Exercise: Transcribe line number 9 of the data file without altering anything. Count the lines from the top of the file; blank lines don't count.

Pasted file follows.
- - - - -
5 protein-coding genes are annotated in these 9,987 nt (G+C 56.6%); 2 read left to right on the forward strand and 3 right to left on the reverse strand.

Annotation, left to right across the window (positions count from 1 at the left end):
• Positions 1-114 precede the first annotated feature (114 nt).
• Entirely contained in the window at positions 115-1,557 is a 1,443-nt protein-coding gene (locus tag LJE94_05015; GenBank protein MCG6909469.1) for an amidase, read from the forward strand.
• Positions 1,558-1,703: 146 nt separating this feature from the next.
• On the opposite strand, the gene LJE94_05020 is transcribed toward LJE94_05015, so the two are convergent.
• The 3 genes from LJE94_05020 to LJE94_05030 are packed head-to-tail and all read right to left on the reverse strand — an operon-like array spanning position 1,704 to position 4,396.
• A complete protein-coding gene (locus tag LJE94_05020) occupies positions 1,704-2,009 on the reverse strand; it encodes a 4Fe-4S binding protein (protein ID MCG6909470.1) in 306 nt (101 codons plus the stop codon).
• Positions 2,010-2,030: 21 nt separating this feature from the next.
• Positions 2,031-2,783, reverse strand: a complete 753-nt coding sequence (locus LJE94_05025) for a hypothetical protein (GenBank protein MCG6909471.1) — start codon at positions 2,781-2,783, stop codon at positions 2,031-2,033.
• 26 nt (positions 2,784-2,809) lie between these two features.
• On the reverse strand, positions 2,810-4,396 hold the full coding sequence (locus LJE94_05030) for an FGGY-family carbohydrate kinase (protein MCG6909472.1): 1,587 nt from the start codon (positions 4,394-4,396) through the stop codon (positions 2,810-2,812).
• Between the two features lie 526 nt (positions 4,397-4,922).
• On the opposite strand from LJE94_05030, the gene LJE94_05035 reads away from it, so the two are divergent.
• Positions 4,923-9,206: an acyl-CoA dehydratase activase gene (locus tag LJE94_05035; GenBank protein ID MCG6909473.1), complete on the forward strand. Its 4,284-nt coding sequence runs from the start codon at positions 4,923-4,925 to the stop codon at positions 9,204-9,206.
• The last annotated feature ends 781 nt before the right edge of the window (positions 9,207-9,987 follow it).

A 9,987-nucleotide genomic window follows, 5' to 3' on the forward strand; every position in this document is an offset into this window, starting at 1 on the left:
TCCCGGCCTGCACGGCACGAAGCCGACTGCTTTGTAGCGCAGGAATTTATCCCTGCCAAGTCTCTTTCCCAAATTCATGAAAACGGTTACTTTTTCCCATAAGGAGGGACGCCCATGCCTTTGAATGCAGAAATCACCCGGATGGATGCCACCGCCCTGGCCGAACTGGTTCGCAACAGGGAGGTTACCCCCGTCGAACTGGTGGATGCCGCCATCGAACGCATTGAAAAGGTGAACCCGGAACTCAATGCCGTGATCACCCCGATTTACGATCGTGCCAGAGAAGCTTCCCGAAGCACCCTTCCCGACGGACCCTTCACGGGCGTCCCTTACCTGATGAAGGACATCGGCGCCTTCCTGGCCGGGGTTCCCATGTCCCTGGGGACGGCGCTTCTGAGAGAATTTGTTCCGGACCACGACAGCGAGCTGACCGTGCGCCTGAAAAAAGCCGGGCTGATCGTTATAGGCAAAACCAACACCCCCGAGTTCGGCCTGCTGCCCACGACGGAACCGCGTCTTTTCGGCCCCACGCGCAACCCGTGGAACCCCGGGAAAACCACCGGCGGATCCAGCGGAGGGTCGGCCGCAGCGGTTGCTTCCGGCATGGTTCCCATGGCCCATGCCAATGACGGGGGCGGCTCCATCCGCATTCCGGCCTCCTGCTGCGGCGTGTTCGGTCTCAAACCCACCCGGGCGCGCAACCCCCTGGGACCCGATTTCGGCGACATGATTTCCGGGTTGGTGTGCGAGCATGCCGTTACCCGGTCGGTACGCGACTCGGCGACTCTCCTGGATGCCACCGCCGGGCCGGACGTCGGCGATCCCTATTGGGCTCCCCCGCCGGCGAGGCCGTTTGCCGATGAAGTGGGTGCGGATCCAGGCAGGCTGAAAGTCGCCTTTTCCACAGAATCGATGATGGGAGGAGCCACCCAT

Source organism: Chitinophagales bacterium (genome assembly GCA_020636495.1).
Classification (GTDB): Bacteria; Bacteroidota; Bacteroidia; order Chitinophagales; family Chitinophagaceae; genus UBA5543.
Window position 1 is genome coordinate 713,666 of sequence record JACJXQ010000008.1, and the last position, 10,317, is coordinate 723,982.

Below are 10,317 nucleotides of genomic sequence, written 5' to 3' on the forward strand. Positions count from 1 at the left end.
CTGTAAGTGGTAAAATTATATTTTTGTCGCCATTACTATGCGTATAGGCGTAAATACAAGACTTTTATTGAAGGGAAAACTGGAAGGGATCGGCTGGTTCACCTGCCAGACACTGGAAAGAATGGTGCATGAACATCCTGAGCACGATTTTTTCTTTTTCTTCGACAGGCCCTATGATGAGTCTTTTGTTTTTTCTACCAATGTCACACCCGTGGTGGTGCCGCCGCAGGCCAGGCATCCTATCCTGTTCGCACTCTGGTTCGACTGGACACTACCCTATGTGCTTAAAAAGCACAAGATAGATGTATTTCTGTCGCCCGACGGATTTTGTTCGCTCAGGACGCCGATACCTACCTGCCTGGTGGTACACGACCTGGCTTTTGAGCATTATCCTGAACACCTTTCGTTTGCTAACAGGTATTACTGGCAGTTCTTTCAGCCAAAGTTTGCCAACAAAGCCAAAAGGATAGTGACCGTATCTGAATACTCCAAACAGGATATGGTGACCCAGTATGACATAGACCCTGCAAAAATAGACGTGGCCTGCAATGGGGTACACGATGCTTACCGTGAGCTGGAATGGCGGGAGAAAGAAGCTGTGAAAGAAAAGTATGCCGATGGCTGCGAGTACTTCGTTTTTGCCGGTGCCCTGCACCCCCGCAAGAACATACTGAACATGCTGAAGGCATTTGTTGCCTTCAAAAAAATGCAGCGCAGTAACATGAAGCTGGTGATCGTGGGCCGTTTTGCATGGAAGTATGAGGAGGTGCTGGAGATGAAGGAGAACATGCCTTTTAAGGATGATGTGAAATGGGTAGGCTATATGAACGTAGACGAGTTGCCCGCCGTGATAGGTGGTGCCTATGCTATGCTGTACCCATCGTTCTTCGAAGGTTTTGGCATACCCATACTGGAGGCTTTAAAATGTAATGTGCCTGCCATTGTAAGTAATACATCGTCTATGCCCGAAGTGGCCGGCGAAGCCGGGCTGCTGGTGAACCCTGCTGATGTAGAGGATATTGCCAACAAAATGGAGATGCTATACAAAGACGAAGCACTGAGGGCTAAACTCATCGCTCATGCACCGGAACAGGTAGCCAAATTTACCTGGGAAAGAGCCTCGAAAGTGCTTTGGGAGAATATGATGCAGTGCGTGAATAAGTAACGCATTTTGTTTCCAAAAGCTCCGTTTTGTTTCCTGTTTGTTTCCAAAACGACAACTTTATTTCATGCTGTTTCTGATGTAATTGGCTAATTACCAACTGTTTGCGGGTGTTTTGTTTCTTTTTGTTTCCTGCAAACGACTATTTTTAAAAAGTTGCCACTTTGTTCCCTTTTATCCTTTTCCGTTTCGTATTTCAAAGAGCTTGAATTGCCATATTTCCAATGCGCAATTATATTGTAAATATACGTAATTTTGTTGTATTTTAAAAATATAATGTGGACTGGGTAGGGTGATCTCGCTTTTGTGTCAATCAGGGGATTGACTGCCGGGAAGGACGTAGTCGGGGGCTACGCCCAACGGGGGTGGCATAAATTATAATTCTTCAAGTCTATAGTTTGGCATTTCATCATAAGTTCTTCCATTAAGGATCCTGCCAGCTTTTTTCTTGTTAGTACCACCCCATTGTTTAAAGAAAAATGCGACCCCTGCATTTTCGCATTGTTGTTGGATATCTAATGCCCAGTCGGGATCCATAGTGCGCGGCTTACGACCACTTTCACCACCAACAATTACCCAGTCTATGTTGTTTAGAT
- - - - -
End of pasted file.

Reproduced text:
• Positions 2,010-2,030: 21 nt separating this feature from the next.